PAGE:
Why I donate to the Canadian Paralympic Movement

Josh and wife Dalia on podium in Guadalajara 2011. Baby Olivia playing with a backpack in front of wheelchair. Josh graduating UBC law school, convocation.

Eight years old, I was in my family living room, huddled around the couple inches of TV we had back then. The little feet I was born with were sweaty and gripping our hardwood floor.

Lane 6 at those Atlanta Olympics had my entire attention – focused even more laser-like after three false starts. We were waiting along with the whole world. The gun went off and they were away clean. Donovan Bailey looked like he was going to finish last.

Then he blasted across the finish line first through the announcer’s yells: “Nine eight four, a world record for Donovan Bailey and a gold medal!” I jumped, and flexed my little boy shoulders and short arms and screamed just like he did. A gold medal for Canada.

I didn’t realize that was where my journey in competitive sport began, until a Radio Canada reporter asked me at the London 2012 Paralympics, before I competed, “When did you decide to become an athlete?” The interview was in French, and I was already a few paces behind with my messaging. I paused, and blurted: “Bein, j’étais très inspiré par la médaille d’or de Donovan Bailey dans les 100m.” I went on to tell the reporter that after seeing him win, I wanted to do the same thing.

If I had been born a few years earlier, or in a different city, I might not have been able to. Luckily, my parents already had me in swimming lessons, and we found the option of being competitive in the local disability sports team, the Sarnia Red Hots. The Olympics inspired me to be an athlete for Canada. The Paralympic movement gave me a path to do it.

On the Red Hots, I fell in love with beating my own swimming time, then beating other swimmers. At multi-sport disability events like the Windsor Classic Indoor Games for the Physically Disabled, I met other kids doing the same. I found shot put and discus and javelin there – throwing events I could compete in. I threw some of my first boccia balls in Windsor.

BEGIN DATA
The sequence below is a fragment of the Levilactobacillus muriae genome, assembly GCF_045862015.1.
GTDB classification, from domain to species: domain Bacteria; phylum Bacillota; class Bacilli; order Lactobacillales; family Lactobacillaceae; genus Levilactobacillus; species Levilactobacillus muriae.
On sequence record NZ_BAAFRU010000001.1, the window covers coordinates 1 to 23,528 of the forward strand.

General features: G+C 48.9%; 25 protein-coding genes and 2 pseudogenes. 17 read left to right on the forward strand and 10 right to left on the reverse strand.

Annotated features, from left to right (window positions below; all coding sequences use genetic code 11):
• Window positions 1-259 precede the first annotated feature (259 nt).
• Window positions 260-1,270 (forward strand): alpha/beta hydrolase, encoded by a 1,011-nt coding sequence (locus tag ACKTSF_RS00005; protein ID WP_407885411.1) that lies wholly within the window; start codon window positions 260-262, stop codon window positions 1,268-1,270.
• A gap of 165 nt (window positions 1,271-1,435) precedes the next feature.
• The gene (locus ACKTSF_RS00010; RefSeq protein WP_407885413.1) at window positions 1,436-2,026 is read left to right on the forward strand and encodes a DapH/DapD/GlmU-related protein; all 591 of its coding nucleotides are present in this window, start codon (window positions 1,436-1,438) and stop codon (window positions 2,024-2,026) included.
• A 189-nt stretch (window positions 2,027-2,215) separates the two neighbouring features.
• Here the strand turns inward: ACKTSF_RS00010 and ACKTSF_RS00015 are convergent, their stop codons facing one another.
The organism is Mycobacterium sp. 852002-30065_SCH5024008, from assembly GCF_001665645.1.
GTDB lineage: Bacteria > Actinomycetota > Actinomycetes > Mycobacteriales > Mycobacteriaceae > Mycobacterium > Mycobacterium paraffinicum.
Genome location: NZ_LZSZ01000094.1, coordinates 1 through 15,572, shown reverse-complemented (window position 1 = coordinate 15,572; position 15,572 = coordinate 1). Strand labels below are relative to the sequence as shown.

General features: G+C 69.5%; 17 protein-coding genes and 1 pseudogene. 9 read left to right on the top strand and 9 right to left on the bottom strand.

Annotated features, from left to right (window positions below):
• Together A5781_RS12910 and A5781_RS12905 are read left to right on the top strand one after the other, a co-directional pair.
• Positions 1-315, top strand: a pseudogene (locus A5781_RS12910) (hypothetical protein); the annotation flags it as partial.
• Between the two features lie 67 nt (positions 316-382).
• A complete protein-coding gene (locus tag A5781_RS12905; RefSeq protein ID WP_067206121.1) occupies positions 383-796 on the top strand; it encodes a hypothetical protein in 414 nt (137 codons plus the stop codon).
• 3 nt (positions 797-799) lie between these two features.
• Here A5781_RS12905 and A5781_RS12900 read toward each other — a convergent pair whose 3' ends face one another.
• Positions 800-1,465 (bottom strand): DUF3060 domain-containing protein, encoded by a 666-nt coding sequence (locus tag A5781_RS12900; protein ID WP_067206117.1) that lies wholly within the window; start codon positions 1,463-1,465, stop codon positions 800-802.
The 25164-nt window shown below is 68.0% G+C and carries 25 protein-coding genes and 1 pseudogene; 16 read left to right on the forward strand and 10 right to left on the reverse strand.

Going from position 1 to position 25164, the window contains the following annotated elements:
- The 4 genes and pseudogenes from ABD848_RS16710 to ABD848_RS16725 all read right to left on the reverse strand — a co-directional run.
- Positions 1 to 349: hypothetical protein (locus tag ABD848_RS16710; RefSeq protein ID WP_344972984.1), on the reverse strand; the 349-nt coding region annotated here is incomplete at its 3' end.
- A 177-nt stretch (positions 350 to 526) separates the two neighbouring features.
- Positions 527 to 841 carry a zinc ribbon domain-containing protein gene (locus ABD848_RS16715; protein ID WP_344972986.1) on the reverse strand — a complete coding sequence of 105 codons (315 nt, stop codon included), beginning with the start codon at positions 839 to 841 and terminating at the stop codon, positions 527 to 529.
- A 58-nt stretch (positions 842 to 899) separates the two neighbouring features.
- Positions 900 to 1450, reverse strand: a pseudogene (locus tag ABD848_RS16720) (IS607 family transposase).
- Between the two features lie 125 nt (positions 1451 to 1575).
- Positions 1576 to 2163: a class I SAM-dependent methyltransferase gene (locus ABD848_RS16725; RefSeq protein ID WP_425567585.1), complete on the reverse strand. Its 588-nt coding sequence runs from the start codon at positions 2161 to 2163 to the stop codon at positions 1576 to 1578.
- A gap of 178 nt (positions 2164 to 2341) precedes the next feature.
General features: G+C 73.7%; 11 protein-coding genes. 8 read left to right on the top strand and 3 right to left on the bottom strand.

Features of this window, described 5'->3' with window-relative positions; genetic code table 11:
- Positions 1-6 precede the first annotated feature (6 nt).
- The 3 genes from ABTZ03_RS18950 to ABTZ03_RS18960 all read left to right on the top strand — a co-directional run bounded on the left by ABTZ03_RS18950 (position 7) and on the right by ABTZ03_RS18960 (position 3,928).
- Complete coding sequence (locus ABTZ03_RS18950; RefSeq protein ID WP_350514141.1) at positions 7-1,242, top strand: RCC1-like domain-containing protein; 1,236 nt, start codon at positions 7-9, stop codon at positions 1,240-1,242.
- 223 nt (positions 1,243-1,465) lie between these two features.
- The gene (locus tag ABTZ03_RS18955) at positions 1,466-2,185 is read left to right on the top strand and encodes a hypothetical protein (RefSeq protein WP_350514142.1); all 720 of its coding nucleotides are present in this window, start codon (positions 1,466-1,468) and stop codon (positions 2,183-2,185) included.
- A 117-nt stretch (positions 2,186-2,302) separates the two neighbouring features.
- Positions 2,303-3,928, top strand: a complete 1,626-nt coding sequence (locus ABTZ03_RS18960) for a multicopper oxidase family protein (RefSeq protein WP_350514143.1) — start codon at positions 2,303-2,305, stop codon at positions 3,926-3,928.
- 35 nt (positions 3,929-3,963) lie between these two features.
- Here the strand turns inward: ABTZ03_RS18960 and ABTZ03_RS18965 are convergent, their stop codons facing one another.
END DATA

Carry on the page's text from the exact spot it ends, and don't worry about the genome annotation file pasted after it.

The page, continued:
The memory of my first boccia games is like Donovan Bailey’s win on TV. It is so clear and very fuzzy around the edges. I won all the boccia games, and took first place out of three junior players. One of my opponents was pretty upset, and my parents’ words about him ring these years later: “Apparently he was used to usually beating all the adults.” That felt pretty good.

There weren’t many tournaments like my first. I spent most of my career as an elite athlete losing, and learning in defeat. I learned enough to pull off a bronze medal win with my doubles partner Marco Dispaltro in London 2012, but sport and the journey to that podium gave me way more than the medal.

Josh and wife Dalia on podium in Guadalajara 2011. Baby Olivia playing with a backpack in front of wheelchair. Josh graduating UBC law school, convocation.

Sport introduced me to my beautiful wife. That means even our little Olivia is from sport. Sport got me travelling away from my parents so I knew I could survive at university away from the nest. Sport taught me to set hard goals and achieve them, so I went on to finish law school.

There are less and less multi-sport disability clubs like the Sarnia Red Hots now though. Disability focused sport events happen less and less in Canada, and it is becoming less clear how kids, especially disabled kids, can participate in sport and have the choice to become athletes. I worry that other kids like me won’t have the opportunities that I did. Sport participation is plummeting across Canada. Only 3% of disabled Canadians participate in sport.

Josh and Donovan Bailey photos, side by side. Both are yelling, while competing at respective Games.

You can help me make sure current opportunities are strengthened and new ones built, by supporting the Canadian Paralympic Committee (CPC) with me. They are asking for our help this month in raising funds.

After working as a summer law student last year at a top Canadian charity law firm, my thoughts on giving and charity were transformed. I learned that charity is not just about the weird feeling we get when those infomercials show suffering cute animals, or third world children. Charity can have an impact.

CPC sponsors are doubling the first $30,000 in donations for this campaign – Playground to Podium. I donated $250 of my own money to give back to a cause that gave me my path in life.

Please help build future Canadians – more healthy ones, and international medalists – by donating along with me, to my campaign giving group here, or through the image below.

 

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